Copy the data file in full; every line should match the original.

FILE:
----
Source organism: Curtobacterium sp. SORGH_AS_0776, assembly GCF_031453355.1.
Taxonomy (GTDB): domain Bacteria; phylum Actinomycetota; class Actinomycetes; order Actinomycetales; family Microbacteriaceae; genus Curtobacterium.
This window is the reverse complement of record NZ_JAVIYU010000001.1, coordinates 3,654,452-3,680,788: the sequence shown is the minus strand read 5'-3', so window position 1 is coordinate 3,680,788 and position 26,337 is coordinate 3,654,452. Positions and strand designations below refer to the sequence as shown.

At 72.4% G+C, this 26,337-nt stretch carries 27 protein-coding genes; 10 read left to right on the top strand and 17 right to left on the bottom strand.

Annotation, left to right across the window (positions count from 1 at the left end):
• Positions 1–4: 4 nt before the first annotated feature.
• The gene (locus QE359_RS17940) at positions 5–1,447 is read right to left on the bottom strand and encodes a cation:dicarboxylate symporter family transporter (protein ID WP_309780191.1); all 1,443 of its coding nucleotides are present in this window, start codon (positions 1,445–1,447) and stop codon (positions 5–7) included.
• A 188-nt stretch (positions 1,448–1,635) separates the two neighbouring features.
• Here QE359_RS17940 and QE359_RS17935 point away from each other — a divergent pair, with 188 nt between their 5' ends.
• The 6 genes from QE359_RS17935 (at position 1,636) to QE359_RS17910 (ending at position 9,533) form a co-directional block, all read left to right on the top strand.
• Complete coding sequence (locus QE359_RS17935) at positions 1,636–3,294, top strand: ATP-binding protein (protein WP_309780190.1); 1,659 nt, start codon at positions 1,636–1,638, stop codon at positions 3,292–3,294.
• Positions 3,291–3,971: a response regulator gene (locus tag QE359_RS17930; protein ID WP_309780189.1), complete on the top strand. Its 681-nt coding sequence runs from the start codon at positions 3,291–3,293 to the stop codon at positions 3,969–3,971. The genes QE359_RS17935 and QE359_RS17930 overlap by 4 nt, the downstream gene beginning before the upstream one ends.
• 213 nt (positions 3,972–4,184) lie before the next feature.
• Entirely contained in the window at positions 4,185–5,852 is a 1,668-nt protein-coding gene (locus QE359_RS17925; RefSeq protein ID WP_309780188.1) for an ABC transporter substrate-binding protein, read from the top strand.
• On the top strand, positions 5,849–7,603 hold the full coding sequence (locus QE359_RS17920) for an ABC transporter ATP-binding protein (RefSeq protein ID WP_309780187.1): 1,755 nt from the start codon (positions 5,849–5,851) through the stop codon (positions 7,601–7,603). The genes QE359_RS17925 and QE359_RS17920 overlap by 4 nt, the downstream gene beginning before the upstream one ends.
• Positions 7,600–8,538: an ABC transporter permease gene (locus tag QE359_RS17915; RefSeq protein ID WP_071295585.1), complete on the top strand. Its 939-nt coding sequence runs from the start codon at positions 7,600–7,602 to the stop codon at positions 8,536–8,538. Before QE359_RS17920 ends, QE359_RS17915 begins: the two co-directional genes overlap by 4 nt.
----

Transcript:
Source organism: Curtobacterium sp. SORGH_AS_0776, assembly GCF_031453355.1.
Taxonomy (GTDB): domain Bacteria; phylum Actinomycetota; class Actinomycetes; order Actinomycetales; family Microbacteriaceae; genus Curtobacterium.
This window is the reverse complement of record NZ_JAVIYU010000001.1, coordinates 3,654,452-3,680,788: the sequence shown is the minus strand read 5'-3', so window position 1 is coordinate 3,680,788 and position 26,337 is coordinate 3,654,452. Positions and strand designations below refer to the sequence as shown.

At 72.4% G+C, this 26,337-nt stretch carries 27 protein-coding genes; 10 read left to right on the top strand and 17 right to left on the bottom strand.

Annotation, left to right across the window (positions count from 1 at the left end):
• Positions 1–4: 4 nt before the first annotated feature.
• The gene (locus QE359_RS17940) at positions 5–1,447 is read right to left on the bottom strand and encodes a cation:dicarboxylate symporter family transporter (protein ID WP_309780191.1); all 1,443 of its coding nucleotides are present in this window, start codon (positions 1,445–1,447) and stop codon (positions 5–7) included.
• A 188-nt stretch (positions 1,448–1,635) separates the two neighbouring features.
• Here QE359_RS17940 and QE359_RS17935 point away from each other — a divergent pair, with 188 nt between their 5' ends.
• The 6 genes from QE359_RS17935 (at position 1,636) to QE359_RS17910 (ending at position 9,533) form a co-directional block, all read left to right on the top strand.
• Complete coding sequence (locus QE359_RS17935) at positions 1,636–3,294, top strand: ATP-binding protein (protein WP_309780190.1); 1,659 nt, start codon at positions 1,636–1,638, stop codon at positions 3,292–3,294.
• Positions 3,291–3,971: a response regulator gene (locus tag QE359_RS17930; protein ID WP_309780189.1), complete on the top strand. Its 681-nt coding sequence runs from the start codon at positions 3,291–3,293 to the stop codon at positions 3,969–3,971. The genes QE359_RS17935 and QE359_RS17930 overlap by 4 nt, the downstream gene beginning before the upstream one ends.
• 213 nt (positions 3,972–4,184) lie before the next feature.
• Entirely contained in the window at positions 4,185–5,852 is a 1,668-nt protein-coding gene (locus QE359_RS17925; RefSeq protein ID WP_309780188.1) for an ABC transporter substrate-binding protein, read from the top strand.
• On the top strand, positions 5,849–7,603 hold the full coding sequence (locus QE359_RS17920) for an ABC transporter ATP-binding protein (RefSeq protein ID WP_309780187.1): 1,755 nt from the start codon (positions 5,849–5,851) through the stop codon (positions 7,601–7,603). The genes QE359_RS17925 and QE359_RS17920 overlap by 4 nt, the downstream gene beginning before the upstream one ends.
• Positions 7,600–8,538: an ABC transporter permease gene (locus tag QE359_RS17915; RefSeq protein ID WP_071295585.1), complete on the top strand. Its 939-nt coding sequence runs from the start codon at positions 7,600–7,602 to the stop codon at positions 8,536–8,538. Before QE359_RS17920 ends, QE359_RS17915 begins: the two co-directional genes overlap by 4 nt.